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Asking Permission



I like to think of wildlife photography as having three categories. Which one do you fall into? I've done them all. There's no wrong answer, but I strive for number three...asking for permission. Here's the breakdown.


#1 Paparazzi

When you see an animal and you're excited. You really want to get a picture. You pull up your camera, the animal runs. You may even run after the animal. You try to follow the animal, grabbing a photo where ever you can. You most likely don't even get a shot. If you do, it's not good. At best, it only validates the siting.


#2 Covert

I really wanted to use voyeurism here, but that is more a sexual thing. Not the objective here. Covert photography is when you see the animal before it sees you. You stay quiet and try to be hidden and secretively catch some photos without the subject knowing. You're a wildlife creeper.


#3 Permission

This one is always my goal and the most rewarding. This is when you gain the animal's trust before taking a picture...kinda like you're requesting their permission to take their photo. If you can acheive this trust, you can have an awesome experience and get some great pictures. How do you do this? Keep on reading.


I recently had a fun experience with some bears where I practiced all three of these techniques. I found a spot where there were lots of signs of bears in the area...there was lots of bear scat (poop), there were small trees bent over, lots of tracks, and some downed trees where it looked like a cub or cubs had climbed on them and tore the bark off the top. I had a good feeling about seeing a bear here. The area was made up of some service roads that basically made a triangle that I now refer to as the BEARmuda triangle.


I was on my eBike slowly moving down the road and I came up on a bear laying just off the road. It immediatly jumped up and ran into the thick brush. I made my way around to the other side of the triangle to see if she would come out there. Never saw her so I went elsewhere. I came back to the area about 45 minutes later to just hang out for a while. I parked my bike and slowly peeked out into a crossroads and there was a bear (probably the same one). She didn't see me at first because she was walking away from me and about to go into some brush. So I, of course, got excited and pulled up my camera and ran out into the middle of the service road, which is white powdered sand. I'm wearing fairly dark clothes, so I stand out like a sore thumb. She saw me and ran. I didn't get off a shot. This was my paparazzi move. It wasn't the right way to go about it, but I have had a bear drought and really wanted to get a picture. I got no shots going about it this way.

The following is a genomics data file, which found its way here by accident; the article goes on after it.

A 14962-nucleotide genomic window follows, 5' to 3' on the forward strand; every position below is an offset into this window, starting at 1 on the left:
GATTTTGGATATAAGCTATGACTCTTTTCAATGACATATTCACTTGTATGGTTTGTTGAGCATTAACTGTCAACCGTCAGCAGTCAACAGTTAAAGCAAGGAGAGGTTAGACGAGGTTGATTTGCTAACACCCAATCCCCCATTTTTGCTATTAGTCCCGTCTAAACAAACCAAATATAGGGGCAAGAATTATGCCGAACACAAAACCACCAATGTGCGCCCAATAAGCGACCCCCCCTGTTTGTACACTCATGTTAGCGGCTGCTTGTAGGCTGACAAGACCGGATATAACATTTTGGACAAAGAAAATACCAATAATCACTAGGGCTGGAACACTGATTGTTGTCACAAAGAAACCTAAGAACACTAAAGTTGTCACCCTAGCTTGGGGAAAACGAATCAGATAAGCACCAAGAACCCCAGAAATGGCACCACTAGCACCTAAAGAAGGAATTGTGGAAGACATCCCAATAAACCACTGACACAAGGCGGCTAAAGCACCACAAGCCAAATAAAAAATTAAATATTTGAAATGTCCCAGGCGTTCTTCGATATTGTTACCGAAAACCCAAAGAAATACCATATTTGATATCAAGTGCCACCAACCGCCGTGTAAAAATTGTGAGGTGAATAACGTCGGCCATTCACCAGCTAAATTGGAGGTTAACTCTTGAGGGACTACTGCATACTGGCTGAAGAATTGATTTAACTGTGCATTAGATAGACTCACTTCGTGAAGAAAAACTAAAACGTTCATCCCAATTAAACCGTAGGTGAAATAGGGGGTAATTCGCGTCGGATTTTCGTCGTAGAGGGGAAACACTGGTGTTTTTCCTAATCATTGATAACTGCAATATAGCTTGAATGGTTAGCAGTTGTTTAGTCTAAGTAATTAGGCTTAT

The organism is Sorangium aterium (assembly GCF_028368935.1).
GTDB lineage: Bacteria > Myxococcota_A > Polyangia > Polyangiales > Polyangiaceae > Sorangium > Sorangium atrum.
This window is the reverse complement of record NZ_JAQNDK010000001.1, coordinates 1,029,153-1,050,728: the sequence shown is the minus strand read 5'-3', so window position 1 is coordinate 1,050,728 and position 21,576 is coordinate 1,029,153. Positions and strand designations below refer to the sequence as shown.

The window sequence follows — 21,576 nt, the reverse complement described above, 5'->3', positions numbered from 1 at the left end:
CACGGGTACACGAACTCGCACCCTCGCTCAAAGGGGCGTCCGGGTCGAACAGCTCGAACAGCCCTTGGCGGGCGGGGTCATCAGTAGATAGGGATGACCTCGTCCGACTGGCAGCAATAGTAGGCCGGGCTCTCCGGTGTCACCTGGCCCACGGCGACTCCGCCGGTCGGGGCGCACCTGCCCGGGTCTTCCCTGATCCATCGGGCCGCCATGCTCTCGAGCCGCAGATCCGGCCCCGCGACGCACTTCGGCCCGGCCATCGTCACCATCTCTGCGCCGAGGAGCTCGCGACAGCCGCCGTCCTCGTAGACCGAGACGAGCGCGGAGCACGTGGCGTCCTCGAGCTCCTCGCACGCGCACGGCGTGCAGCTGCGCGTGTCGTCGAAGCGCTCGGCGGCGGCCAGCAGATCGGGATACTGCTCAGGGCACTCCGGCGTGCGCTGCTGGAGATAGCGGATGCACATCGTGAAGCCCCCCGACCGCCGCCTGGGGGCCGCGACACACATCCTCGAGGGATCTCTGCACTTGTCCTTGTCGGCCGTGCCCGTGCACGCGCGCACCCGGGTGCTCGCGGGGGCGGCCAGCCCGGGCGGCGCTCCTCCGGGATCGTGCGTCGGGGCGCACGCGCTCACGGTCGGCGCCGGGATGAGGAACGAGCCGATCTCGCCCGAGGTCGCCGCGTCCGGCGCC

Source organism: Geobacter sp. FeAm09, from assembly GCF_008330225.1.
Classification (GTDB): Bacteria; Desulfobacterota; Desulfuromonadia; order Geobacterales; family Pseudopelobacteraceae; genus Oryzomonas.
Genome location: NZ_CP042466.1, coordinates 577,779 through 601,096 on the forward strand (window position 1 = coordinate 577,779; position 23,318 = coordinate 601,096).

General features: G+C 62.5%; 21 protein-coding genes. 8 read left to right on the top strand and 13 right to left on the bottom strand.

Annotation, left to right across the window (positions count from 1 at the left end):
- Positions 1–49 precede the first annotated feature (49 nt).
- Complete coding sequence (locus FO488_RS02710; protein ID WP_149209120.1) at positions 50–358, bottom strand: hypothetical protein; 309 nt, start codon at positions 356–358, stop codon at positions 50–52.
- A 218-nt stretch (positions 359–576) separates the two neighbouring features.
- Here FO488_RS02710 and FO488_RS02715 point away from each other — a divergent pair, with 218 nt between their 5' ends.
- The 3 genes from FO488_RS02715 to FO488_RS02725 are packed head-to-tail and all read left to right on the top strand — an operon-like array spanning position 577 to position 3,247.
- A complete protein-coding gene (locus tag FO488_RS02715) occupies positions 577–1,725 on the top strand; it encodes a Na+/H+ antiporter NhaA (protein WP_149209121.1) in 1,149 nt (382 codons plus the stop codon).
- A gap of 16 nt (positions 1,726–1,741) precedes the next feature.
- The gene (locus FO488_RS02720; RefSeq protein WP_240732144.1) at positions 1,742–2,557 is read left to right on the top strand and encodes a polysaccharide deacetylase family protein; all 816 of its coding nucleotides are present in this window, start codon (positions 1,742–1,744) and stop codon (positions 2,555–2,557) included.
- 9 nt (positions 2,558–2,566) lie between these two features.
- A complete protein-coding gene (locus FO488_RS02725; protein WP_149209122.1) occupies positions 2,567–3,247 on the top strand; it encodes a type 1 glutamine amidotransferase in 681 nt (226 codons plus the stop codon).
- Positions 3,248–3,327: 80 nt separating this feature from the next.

So again, she went into the middle of this "triangle". So I decided to walk the perimeter to try to see her again. I went all the way around. As I was coming back to the area I saw her, I could see her in the road behind a lot of tall grass. So I got down on a knee and waited. It looked like she might come my way. I grabbed a couple shots of her through the grass. But she ended up going the other way. She never saw me. This was the covert technique.


So I made my way back to that intersection where I left my bike. I decided to stake out that spot where I could see down four different roads. I was off the road a bit behind a shrub. After a little while I spot the bear down another road. She came out and wandered down the road going away from me. She looked back a few times. I think she knew I was there. I didn't move but grabbed a few photos. This was more covert, but maybe the beginnings of permission.


I waited there a little while longer and she came out again in the same spot. She immediately spotted me and stood up on her hind legs to sniff the air. This would have been an awesome shot, but this time I was trying to make friends. I didn't move at all. My camera was at my side. I knew if I brought it up she would spook and run. We looked at each other for a few seconds. She went back down on all fours and sniffed around but didn't run. She wobbled around a little bit, then the second bear came out. It was a cub, probably 1 to 2 years old. But what happened here, I believe, is I got her permission to be there. We agreed that neither was a threat to the other. Now that she was cool with me, she let her cub come out into the open. They gave me a couple minutes. I decided to take video since the weather was ugly and didn't make a great photo. I thought the experience was more rewarding (video above). I feel this is where I got permission.


I've done this many times with bears and deer, once with moose and a bobcat. It happens a lot with squirrels. But once you have this connection with a wild animal, it's such a cool experience and why I do this. I try my best to share it with you.


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